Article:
Increased suicide risk for white middle-aged Americans & the pessimism in time of recession

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A research study covering the period of 1999 to 2005, shows a striking change in the demographics of suicide risk. From the records of the National Center for Health Statistics it is revealed that there is a sharp increase in the number of white middle-aged women who commit suicide compared to men.

To appear in the December 2008 issue of the American Journal of Preventive Medicine, the report of Guoing Hu, PhD of Central South University in Changsha, China and Susan Baker, MPH of the Johns Hopkins Bloomberg School of Public Health has the following salient findings:

1. The suicide rate for white women 40-64 years old went up 3.9% per year during the study period.
2. The suicide rate among white men in the same age group increased 2.7% per year.
3. Overall suicide rates went up for whites — 1.1% per year. Suicide rates went down significantly for African-Americans — 1.1% per year.
4. Suicide rates remained stable for Asian and Native Americans.” —WebMed Health News (10/21/08, Colihan K, Chang, L. M.D.)

Because the exact reason for the increase in suicide in this period is unclear, Baker urges a review of the social changes that could drive more middle-aged persons to end their life. She says the new findings may help in the reorientation of mental health programs which focus on teenagers, young adult, and white middle-aged men, traditionally thought to belong to the high risk groups.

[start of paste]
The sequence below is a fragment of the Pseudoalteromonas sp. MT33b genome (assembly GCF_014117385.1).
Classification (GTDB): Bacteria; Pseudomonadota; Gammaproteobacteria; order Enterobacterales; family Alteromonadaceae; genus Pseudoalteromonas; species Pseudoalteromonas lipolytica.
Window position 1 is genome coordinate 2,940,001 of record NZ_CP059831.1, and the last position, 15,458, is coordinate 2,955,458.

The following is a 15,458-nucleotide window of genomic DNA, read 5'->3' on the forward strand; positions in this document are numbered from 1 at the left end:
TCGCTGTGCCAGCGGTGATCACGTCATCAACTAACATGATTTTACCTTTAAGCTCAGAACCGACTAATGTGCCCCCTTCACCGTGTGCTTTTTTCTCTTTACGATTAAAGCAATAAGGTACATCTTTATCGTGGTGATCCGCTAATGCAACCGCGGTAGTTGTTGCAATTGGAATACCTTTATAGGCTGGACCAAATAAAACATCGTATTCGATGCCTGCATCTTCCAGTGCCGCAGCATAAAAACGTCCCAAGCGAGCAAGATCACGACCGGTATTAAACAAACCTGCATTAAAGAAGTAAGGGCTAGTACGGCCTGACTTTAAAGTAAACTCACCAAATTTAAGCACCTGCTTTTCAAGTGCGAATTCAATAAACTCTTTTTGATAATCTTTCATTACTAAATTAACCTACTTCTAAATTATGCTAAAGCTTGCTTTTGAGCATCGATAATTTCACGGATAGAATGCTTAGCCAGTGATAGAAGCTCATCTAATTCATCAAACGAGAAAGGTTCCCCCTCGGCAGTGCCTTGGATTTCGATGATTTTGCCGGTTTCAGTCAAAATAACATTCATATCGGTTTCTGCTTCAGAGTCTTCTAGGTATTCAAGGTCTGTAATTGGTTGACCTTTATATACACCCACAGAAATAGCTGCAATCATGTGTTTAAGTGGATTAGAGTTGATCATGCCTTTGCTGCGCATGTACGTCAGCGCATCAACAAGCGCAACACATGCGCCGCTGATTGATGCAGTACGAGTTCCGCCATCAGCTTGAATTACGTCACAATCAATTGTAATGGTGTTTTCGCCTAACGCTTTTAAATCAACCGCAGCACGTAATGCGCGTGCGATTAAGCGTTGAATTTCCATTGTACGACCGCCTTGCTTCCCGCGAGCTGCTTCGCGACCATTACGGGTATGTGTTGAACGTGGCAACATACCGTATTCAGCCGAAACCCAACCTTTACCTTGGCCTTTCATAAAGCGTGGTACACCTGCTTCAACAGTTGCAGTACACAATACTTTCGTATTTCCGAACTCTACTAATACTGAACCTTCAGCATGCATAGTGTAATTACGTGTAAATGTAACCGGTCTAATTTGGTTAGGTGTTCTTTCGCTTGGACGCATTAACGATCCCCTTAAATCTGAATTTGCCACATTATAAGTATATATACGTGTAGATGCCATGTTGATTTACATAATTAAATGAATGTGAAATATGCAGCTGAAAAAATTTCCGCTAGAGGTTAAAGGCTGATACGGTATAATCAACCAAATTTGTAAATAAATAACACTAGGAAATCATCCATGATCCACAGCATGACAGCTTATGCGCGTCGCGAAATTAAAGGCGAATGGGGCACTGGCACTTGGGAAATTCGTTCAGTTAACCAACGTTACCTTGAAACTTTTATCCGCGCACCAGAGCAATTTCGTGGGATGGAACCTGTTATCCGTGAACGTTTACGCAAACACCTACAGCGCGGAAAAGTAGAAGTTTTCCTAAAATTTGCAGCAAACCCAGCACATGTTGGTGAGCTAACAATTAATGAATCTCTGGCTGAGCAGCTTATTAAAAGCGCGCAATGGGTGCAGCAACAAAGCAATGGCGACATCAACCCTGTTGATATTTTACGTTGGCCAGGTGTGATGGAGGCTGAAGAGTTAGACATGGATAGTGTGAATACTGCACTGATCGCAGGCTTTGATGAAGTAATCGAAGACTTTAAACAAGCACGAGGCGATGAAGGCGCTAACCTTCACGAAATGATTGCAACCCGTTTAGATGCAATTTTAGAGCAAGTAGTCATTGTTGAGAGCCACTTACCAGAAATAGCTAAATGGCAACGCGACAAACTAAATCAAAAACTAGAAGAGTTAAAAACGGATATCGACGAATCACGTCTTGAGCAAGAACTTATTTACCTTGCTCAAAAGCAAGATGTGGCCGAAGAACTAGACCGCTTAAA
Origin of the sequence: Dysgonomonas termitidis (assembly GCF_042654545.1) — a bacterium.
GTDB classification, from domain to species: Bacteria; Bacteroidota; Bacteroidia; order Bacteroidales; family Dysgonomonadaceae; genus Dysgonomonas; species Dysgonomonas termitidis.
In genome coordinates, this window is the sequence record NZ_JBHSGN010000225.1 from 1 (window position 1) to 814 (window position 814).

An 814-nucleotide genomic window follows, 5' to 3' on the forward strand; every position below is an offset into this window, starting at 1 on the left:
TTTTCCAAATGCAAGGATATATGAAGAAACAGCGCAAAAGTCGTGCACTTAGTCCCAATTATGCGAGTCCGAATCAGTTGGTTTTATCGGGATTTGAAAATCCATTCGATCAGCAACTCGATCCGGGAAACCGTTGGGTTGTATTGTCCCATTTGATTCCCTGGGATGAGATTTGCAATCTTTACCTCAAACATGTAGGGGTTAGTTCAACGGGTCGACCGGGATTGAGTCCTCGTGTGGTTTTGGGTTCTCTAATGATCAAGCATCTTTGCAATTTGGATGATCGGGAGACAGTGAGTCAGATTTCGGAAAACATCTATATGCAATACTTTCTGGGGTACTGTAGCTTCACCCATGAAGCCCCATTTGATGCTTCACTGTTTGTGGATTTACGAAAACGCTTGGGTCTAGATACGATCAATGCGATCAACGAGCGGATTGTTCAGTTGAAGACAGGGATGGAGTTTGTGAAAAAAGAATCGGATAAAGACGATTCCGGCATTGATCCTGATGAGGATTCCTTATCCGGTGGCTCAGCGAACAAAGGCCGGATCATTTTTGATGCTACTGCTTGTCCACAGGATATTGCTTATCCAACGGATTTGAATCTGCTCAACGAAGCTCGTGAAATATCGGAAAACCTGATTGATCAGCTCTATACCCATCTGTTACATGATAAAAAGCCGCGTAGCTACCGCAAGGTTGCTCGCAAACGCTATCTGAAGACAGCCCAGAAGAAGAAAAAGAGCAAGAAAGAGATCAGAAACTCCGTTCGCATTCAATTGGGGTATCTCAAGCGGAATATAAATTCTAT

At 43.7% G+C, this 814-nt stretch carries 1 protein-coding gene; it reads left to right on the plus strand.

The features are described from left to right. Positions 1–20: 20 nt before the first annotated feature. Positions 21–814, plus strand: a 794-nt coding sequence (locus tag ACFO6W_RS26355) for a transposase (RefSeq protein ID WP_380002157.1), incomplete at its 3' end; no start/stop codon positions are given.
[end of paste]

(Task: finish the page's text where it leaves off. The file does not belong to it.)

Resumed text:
To guard against suicide, the authors suggest the following: learn new coping or problem-solving skills, adhere to cultural or religious beliefs that discourage suicide; develop strong support from the family and community members, and seek high quality treatment for mental or physical disorders or addictions.

Culled from data before the recent economic downturn, the report comes at a time when negativities and pessimism among Americans are high and on the rise. AFP (10/21/08.) Greater vigilance therefore against depression and suicide must be done as financial problems cause uncertainty, anger, and anxiety. (Photo Credit: by Coolcolonia4711; Laserbread)=0=

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